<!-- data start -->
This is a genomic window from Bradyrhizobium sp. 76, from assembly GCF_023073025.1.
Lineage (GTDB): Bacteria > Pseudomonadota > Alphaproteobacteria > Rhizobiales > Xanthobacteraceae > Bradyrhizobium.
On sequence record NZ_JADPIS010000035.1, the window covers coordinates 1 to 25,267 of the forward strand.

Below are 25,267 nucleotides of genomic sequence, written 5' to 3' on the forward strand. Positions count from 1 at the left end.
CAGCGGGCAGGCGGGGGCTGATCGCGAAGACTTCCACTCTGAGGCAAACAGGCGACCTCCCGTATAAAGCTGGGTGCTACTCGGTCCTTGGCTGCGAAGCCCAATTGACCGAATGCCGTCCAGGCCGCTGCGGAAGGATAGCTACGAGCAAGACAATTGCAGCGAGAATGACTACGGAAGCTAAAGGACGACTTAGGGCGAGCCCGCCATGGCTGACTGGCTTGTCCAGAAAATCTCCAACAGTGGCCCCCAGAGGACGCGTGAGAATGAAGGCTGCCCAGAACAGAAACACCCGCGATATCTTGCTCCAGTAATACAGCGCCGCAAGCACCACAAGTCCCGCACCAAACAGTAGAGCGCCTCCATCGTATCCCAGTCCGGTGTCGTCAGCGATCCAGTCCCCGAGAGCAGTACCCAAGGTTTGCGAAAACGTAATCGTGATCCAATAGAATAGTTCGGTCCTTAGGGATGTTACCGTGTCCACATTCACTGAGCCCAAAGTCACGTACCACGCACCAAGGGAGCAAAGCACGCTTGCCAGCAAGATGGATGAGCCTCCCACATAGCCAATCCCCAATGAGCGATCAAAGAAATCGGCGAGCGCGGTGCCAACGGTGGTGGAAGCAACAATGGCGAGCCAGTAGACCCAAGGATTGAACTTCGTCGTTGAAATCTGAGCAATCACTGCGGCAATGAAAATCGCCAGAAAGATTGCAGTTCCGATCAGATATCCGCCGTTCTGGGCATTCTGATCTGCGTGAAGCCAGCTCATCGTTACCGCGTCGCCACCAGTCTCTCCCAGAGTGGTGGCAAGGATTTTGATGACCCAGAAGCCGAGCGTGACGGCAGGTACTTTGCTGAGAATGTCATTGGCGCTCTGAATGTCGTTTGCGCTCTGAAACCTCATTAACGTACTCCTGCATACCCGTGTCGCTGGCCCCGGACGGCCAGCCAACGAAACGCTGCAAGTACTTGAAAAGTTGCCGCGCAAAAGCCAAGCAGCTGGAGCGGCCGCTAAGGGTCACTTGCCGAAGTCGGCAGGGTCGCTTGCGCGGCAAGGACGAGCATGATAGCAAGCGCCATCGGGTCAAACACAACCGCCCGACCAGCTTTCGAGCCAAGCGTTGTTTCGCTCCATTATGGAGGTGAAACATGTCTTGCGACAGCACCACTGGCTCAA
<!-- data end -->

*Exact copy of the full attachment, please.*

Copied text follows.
This is a genomic window from Bradyrhizobium sp. 76, from assembly GCF_023073025.1.
Lineage (GTDB): Bacteria > Pseudomonadota > Alphaproteobacteria > Rhizobiales > Xanthobacteraceae > Bradyrhizobium.
On sequence record NZ_JADPIS010000035.1, the window covers coordinates 1 to 25,267 of the forward strand.

Below are 25,267 nucleotides of genomic sequence, written 5' to 3' on the forward strand. Positions count from 1 at the left end.
CAGCGGGCAGGCGGGGGCTGATCGCGAAGACTTCCACTCTGAGGCAAACAGGCGACCTCCCGTATAAAGCTGGGTGCTACTCGGTCCTTGGCTGCGAAGCCCAATTGACCGAATGCCGTCCAGGCCGCTGCGGAAGGATAGCTACGAGCAAGACAATTGCAGCGAGAATGACTACGGAAGCTAAAGGACGACTTAGGGCGAGCCCGCCATGGCTGACTGGCTTGTCCAGAAAATCTCCAACAGTGGCCCCCAGAGGACGCGTGAGAATGAAGGCTGCCCAGAACAGAAACACCCGCGATATCTTGCTCCAGTAATACAGCGCCGCAAGCACCACAAGTCCCGCACCAAACAGTAGAGCGCCTCCATCGTATCCCAGTCCGGTGTCGTCAGCGATCCAGTCCCCGAGAGCAGTACCCAAGGTTTGCGAAAACGTAATCGTGATCCAATAGAATAGTTCGGTCCTTAGGGATGTTACCGTGTCCACATTCACTGAGCCCAAAGTCACGTACCACGCACCAAGGGAGCAAAGCACGCTTGCCAGCAAGATGGATGAGCCTCCCACATAGCCAATCCCCAATGAGCGATCAAAGAAATCGGCGAGCGCGGTGCCAACGGTGGTGGAAGCAACAATGGCGAGCCAGTAGACCCAAGGATTGAACTTCGTCGTTGAAATCTGAGCAATCACTGCGGCAATGAAAATCGCCAGAAAGATTGCAGTTCCGATCAGATATCCGCCGTTCTGGGCATTCTGATCTGCGTGAAGCCAGCTCATCGTTACCGCGTCGCCACCAGTCTCTCCCAGAGTGGTGGCAAGGATTTTGATGACCCAGAAGCCGAGCGTGACGGCAGGTACTTTGCTGAGAATGTCATTGGCGCTCTGAATGTCGTTTGCGCTCTGAAACCTCATTAACGTACTCCTGCATACCCGTGTCGCTGGCCCCGGACGGCCAGCCAACGAAACGCTGCAAGTACTTGAAAAGTTGCCGCGCAAAAGCCAAGCAGCTGGAGCGGCCGCTAAGGGTCACTTGCCGAAGTCGGCAGGGTCGCTTGCGCGGCAAGGACGAGCATGATAGCAAGCGCCATCGGGTCAAACACAACCGCCCGACCAGCTTTCGAGCCAAGCGTTGTTTCGCTCCATTATGGAGGTGAAACATGTCTTGCGACAGCACCACTGGCTCAA